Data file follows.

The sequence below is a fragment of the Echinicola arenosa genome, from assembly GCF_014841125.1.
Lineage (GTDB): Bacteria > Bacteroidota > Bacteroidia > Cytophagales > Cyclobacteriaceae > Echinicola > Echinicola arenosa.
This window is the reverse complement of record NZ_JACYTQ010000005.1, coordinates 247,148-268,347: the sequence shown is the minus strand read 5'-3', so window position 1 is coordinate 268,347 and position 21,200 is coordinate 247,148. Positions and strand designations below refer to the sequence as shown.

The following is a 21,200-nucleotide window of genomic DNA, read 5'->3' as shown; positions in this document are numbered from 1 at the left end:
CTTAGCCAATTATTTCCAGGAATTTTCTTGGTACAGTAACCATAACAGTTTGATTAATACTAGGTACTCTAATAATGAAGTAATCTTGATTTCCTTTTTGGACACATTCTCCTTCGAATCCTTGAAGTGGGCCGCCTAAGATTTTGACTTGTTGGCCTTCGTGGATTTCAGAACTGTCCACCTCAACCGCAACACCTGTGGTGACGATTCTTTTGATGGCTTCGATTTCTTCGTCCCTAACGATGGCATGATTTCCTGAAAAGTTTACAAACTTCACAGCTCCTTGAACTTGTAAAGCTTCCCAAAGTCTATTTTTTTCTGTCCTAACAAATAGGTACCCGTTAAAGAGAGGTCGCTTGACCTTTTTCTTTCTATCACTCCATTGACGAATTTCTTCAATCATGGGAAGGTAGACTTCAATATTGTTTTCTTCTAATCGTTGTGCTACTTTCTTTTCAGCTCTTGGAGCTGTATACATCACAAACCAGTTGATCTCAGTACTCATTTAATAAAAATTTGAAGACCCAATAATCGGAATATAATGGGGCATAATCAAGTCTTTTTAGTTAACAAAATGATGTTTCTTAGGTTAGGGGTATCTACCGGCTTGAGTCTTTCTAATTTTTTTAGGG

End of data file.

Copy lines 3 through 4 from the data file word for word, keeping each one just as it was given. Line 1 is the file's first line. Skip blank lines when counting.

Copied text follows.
This window is the reverse complement of record NZ_JACYTQ010000005.1, coordinates 247,148-268,347: the sequence shown is the minus strand read 5'-3', so window position 1 is coordinate 268,347 and position 21,200 is coordinate 247,148. Positions and strand designations below refer to the sequence as shown.

The following is a 21,200-nucleotide window of genomic DNA, read 5'->3' as shown; positions in this document are numbered from 1 at the left end: